The truck’s interior, done in black and grey, features a real wood dash and all stainless steel switches and gauges. Receiving a new crate motor at 750,000 miles (the truck currently has 980,000 miles on it), Eric’s Peterbilt is powered by a C-model Cat with 425 horsepower. Nestled nicely on a 270-inch wheelbase, the engine’s power is routed through a 15-speed and 3.70 rears. Eric uses his mean ride to pull a 2011 Timpte 42-foot grain trailer with air-ride that features a stainless steel rear wall and front corners, as well as several clear LEDs. It may be “just a farm truck” but it’ll give any rig on the road a run for its money.
Although Eric’s truck may not see the same sort of miles that other trucks do, it certainly isn’t babied along. The truck consistently runs out on dirt and gravel country roads, in addition to getting deep in the mud out in the fields, on a regular basis. Primarily hauling corn, potatoes, wheat, and cane bales, it would be safe to say that harvesting is not what you would call “clean” work. But even though the truck may get out in the sticks often, Eric always keeps it looking good.
Running a ranch and farm, and driving a truck in-between, is no small task, so free time is difficult for Eric to come by. In fact, the original date for our photo shoot had to be pushed back so that Eric could take care of some necessary mechanical repairs on his machinery. When Eric does manage to get away from trucks, the cattle and the corn, he spends his time golfing, boating, and camping. A good ol’ Nebraska boy at heart, Eric is a straightforward, genial man and his word is as good as gold. If you do happen to catch up with him out on the road or at a truck show, strike up a conversation with him – you won’t be disappointed.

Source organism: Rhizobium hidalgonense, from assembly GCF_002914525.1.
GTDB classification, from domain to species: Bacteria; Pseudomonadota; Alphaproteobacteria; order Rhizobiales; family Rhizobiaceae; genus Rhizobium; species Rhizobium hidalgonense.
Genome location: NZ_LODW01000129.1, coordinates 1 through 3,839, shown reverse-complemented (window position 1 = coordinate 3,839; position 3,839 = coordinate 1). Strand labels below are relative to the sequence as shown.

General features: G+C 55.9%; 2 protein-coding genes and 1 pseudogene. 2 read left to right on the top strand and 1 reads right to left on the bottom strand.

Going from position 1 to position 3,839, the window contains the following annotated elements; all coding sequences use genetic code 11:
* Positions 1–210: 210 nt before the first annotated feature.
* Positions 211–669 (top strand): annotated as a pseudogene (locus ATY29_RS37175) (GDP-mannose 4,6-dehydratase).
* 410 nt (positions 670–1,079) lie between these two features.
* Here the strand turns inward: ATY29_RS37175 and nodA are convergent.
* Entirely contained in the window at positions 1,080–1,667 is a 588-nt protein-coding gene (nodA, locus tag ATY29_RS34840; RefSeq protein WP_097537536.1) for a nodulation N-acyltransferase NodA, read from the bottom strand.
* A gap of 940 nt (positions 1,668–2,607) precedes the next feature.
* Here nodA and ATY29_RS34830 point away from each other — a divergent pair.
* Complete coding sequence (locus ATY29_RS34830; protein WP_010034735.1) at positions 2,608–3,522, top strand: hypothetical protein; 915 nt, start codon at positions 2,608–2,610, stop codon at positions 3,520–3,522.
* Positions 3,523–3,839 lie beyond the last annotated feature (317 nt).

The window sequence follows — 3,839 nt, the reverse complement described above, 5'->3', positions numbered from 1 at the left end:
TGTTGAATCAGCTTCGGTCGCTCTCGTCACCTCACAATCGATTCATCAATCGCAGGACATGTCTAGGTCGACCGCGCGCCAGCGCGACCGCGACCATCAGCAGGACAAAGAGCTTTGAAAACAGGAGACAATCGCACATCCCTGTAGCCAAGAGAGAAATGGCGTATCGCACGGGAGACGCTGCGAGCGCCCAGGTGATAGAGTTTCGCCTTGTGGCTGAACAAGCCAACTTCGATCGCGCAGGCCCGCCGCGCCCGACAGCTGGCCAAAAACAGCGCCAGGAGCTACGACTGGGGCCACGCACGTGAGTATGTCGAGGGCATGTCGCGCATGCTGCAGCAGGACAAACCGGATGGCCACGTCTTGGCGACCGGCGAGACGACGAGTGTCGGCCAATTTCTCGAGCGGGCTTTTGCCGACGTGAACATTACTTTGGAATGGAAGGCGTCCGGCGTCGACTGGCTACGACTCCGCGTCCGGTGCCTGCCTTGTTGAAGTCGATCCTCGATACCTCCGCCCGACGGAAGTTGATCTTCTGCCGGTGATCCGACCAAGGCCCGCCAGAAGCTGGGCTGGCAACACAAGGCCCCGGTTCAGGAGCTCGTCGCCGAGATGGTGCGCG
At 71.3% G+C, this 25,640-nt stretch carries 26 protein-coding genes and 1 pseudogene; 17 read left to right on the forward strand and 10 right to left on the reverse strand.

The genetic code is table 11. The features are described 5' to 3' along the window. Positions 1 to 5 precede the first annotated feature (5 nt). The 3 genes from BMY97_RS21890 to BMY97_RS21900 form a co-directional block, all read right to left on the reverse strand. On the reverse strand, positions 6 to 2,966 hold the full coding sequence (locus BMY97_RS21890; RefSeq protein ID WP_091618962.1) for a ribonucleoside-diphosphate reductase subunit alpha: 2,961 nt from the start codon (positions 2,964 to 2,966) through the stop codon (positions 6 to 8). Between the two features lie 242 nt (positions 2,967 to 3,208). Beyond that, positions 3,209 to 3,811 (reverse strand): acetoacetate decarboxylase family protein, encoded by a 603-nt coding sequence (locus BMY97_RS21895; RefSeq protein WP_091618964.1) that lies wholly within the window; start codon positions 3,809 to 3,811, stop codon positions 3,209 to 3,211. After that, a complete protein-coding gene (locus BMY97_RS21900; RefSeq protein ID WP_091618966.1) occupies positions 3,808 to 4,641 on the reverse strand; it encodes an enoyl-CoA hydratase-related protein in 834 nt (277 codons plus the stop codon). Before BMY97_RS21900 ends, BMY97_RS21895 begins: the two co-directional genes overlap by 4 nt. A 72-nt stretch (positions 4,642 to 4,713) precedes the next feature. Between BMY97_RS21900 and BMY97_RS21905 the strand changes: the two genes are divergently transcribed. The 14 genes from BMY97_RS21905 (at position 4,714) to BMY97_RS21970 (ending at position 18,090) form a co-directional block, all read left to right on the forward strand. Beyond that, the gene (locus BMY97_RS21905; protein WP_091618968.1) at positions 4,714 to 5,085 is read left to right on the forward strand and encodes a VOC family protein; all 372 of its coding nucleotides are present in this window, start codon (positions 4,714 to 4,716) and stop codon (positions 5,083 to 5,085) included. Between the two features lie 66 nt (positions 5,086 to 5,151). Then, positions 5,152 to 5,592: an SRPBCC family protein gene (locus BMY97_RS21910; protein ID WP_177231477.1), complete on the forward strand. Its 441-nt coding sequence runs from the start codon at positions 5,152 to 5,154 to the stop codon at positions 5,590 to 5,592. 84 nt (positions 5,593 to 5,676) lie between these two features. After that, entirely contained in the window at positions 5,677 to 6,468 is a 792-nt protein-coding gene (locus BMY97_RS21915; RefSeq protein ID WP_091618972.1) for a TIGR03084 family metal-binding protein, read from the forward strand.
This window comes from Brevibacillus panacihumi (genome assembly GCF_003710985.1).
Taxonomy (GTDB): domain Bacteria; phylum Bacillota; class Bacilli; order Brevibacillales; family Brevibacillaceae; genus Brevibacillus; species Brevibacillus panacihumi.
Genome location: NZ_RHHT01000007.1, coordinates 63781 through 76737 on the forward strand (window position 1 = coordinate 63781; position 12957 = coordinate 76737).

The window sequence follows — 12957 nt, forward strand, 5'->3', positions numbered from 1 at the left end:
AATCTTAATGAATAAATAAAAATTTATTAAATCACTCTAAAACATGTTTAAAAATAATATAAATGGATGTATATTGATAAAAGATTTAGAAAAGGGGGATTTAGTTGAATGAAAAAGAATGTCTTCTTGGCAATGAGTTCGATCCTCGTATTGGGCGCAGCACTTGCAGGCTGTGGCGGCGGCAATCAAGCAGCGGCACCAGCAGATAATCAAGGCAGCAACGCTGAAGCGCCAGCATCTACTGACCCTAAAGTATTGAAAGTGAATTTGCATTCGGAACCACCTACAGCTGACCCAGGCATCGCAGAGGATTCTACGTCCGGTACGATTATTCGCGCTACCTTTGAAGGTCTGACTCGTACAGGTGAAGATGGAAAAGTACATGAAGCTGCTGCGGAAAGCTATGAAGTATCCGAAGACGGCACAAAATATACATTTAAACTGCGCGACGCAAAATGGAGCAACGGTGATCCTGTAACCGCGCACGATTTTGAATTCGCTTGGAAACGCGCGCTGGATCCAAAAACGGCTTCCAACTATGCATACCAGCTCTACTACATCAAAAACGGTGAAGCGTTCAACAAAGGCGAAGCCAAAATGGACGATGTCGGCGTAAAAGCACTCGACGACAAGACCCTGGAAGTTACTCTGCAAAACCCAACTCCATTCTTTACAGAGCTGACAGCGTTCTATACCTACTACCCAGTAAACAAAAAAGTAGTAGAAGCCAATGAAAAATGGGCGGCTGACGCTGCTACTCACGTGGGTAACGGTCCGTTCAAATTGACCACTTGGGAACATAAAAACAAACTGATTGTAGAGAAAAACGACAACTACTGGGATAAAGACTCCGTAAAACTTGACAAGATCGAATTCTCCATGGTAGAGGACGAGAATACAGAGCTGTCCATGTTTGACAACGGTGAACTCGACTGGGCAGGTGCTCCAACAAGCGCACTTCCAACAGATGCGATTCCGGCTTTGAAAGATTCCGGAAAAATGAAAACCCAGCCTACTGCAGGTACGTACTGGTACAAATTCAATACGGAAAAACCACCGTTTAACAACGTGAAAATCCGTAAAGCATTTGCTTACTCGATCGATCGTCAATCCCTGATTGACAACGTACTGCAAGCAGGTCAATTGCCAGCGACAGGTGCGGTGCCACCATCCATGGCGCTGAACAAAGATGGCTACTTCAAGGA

We first ran into Eric Becker and his rig at a small truck show in Imperial, Nebraska. Held along with the Chase County Fair in late August, the Chase County Fair Truck Show was one of the best shows of the year. It may not have had the vendors of MATS or the casinos of Las Vegas, but the show had a great, laid-back atmosphere, and it was a lot of fun. Held alongside the county fair, the show features hay rides, carnival games and rides, machinery displays, and concerts (last year they had REO Speedwagon). Roll on out to Imperial, Nebraska this August 17th and 18th for a great time. It’s a bobtail-only show, but parking for trailers will be available. For more details about this fun show, contact Tinker Raasch directly at (308) 883-5508 or visit www.ccftruckshow.com.
- We’d like to thank Eric Becker for making time to get out for a photo shoot. Driving a truck as well as running a farm and ranch carries a lot of responsibility and commitment, but Eric still managed to make time for us. 10-4 Magazine would also like to extend a special thanks to Albert Frei & Sons, Inc. for allowing us access to their granite mining pit for the photo shoot. We had a great time up at the pit (which provided the perfect backdrop for most of our pictures), and with great weather all day, we couldn’t have asked for better conditions.
The agricultural industry is a tough business to compete in, but with a good work ethic, commitment, and the right attitude, Eric gets it all done with style (and a little attitude). The rest of the country could take a lesson from the men and women like Eric Becker who still choose to till the soil and herd the cattle with pride. We at 10-4 Magazine salute those who fearlessly keep agriculture alive and well in these United States!